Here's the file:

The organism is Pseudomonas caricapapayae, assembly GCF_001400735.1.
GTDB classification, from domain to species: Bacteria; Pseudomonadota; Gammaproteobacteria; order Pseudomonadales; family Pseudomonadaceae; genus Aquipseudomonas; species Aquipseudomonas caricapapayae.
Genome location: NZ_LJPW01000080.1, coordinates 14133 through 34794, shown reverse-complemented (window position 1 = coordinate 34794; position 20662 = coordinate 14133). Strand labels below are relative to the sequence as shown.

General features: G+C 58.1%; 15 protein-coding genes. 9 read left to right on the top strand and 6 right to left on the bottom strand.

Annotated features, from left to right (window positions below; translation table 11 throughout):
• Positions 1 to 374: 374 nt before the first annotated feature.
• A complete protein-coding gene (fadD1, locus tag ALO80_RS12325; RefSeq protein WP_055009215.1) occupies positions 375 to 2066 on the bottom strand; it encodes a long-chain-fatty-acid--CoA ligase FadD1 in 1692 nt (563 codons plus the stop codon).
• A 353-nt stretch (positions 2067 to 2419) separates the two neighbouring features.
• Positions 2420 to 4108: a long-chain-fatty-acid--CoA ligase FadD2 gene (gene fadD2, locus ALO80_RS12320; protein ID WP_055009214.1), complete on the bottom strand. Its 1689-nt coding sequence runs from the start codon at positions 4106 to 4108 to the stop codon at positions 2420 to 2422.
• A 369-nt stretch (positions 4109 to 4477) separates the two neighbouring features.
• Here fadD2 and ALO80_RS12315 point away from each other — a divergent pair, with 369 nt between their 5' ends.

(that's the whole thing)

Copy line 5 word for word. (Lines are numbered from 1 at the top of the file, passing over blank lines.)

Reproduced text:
Annotated features, from left to right (window positions below; translation table 11 throughout):